Westwood on course for a late challenge
‘I have the patience to win here’
WHEN the normally stoic Lee Westwood won the European Tour Order of Merit eight years ago he was, as he admitted yesterday, as emotional as he has ever been on a golf course. The handkerchiefs could be out again this weekend.
Westwood went into the season-ending Volvo Masters as one of the two outsiders in a four-horse race for the Order of Merit but after becoming one of only six players to break par in the first round he has put himself in the ideal position to strike.
If Valderrama was nursing a grudge at being jettisoned from the European Tour next season when the Race to Dubai begins, then its vengeance was sweet.
The gusty conditions ruined many a card including that of Padraig Harrington, who started disastrously with a 76, and his rival for the Order of Merit Robert Karlsson, who needed birdies at two of the last four holes to rescue a 73 from an erratic day.
Westwood, who heads into the operating theatre after this event to have his tonsils removed, battened down the hatches to take fifth place, five shots behind the leader Soren Kjeldsen, who shot a freakish 65.
He needs a top-two finish but Westwood clearly fancies his chances of delivering it, having ended up in the top 10 on his last three appearances at a notoriously miserly venue. “I never feel comfortable here but I do feel I have the mental strength and patience to win. It is very much like a Major – maybe not as long but with a similar state of mind needed. It’s one of the best courses in Europe and a fitting place to end the season,” said Westwood.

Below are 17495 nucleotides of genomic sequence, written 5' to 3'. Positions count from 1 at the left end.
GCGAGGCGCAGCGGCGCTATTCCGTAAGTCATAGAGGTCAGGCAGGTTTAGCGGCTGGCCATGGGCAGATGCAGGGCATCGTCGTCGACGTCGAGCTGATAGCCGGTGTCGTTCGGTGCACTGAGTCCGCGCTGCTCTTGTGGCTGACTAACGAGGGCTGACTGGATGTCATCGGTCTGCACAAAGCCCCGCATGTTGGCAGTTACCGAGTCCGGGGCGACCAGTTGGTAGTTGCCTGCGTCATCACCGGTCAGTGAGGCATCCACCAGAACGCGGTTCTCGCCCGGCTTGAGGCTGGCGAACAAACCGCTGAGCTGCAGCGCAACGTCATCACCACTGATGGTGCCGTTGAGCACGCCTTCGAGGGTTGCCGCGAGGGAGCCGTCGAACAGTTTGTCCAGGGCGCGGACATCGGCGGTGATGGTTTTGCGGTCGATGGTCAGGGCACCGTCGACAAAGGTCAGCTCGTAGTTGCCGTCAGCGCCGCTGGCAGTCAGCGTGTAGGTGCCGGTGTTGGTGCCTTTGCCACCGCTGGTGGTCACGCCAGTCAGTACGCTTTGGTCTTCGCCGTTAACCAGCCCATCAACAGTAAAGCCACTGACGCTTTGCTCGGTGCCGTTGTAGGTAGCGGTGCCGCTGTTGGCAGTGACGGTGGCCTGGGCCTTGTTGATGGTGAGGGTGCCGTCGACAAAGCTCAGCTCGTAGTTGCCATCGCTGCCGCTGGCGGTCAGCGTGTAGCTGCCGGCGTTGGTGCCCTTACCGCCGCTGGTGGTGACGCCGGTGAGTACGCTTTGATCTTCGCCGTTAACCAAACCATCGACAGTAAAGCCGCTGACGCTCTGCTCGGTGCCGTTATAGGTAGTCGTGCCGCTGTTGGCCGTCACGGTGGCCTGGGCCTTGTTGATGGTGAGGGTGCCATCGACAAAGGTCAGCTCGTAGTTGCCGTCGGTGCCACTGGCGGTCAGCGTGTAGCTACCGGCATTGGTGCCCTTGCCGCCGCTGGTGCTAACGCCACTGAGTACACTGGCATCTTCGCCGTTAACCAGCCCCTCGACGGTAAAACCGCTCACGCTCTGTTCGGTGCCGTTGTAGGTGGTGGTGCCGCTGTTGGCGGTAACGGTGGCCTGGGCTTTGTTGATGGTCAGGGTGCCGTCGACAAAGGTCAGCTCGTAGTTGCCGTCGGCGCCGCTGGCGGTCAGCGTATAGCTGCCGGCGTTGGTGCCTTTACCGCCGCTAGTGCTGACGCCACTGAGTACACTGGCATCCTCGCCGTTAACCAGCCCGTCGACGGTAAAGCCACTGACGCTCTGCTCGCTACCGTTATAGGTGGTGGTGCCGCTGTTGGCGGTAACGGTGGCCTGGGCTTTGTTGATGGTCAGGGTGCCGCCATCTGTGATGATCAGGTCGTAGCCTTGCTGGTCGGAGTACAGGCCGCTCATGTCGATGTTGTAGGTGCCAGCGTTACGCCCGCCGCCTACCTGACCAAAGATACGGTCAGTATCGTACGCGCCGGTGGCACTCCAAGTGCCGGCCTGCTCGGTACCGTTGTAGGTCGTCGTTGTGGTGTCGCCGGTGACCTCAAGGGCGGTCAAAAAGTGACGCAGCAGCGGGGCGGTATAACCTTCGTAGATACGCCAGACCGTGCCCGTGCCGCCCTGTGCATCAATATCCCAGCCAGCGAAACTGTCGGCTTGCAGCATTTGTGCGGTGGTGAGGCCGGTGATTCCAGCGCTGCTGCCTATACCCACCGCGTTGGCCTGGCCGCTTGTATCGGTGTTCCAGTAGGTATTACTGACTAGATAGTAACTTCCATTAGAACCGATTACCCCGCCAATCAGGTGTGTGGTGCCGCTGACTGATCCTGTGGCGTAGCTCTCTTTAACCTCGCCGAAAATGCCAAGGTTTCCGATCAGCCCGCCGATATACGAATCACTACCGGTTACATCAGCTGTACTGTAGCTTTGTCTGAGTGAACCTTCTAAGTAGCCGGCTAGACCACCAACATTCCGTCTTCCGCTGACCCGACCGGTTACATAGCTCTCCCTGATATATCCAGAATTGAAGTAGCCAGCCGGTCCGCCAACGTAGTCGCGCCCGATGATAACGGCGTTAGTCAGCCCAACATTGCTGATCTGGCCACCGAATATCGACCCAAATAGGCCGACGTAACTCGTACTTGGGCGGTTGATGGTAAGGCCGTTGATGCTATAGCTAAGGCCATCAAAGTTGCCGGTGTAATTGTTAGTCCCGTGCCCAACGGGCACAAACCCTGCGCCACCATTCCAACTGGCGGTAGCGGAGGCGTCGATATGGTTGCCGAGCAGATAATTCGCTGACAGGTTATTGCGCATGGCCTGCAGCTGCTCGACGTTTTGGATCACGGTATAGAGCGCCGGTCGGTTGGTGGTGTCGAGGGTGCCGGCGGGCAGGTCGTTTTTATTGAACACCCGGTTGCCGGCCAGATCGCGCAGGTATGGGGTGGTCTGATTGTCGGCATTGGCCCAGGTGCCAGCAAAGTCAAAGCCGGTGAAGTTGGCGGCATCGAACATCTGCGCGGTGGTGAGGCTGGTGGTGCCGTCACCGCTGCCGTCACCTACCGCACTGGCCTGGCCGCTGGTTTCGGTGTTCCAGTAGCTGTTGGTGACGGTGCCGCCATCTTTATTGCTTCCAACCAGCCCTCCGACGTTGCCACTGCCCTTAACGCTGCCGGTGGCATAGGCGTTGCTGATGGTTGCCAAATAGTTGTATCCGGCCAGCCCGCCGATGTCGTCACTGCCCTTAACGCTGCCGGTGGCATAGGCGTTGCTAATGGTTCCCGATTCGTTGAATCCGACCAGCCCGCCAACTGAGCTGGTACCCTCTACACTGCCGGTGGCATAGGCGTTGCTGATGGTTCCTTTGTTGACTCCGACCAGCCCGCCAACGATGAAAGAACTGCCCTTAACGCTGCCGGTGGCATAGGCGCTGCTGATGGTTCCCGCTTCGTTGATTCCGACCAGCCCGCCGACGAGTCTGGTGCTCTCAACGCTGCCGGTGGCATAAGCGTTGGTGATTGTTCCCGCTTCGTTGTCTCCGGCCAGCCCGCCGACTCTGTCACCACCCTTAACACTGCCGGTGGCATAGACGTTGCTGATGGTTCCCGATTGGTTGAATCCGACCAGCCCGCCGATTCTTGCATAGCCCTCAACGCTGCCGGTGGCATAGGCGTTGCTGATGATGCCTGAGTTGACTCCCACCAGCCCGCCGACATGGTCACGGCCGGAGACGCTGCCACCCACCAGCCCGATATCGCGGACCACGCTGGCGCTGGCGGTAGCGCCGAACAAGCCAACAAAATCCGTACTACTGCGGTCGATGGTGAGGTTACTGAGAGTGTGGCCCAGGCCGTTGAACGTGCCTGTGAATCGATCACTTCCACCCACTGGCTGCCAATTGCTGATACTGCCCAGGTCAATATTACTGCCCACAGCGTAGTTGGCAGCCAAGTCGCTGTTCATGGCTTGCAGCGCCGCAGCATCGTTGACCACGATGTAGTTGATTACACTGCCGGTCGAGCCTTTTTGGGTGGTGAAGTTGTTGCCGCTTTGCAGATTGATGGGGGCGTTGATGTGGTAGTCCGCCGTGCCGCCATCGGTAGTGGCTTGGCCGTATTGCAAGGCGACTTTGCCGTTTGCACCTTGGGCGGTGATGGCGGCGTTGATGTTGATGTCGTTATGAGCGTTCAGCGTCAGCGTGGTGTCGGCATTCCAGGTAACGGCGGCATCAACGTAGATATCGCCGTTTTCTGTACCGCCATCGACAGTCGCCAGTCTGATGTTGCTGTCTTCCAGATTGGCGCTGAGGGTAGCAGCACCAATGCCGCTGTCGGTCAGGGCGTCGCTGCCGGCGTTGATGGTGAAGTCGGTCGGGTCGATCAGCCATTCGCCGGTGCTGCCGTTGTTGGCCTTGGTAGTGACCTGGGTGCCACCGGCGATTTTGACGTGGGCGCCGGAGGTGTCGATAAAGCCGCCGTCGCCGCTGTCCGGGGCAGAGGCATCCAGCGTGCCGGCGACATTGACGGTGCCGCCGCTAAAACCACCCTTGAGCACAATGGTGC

“Whenever I play a golf course where par is a decent score I enjoy it. That’s why I have played well at the US Open and why I have a decent record here.
“If I do end up winning the Order of Merit it will feel different to last time, because I have done it before, but no less special.”
Kjeldsen chipped in twice at the sixth and the 15th. If he was to go on to win the event it would help Karlsson in his bid to become the first Swede to claim the Order of Merit, a result pan-Scandinavian solidarity demands. “It would be great to see Robert winning,” said Kjeldsen.
Lying last after round one is Justin Rose, whose nine-over-par 80 included a triple-bogey eight on the 17th when he chipped into the water after pitching over the green.
The defending champion, who went out first on his own, described his performance as “terrible”. “I’m just playing poorly right now – everything is hard work,” said Rose.
PHIL MICKELSON is set to turn down the chance to join the European Tour next season.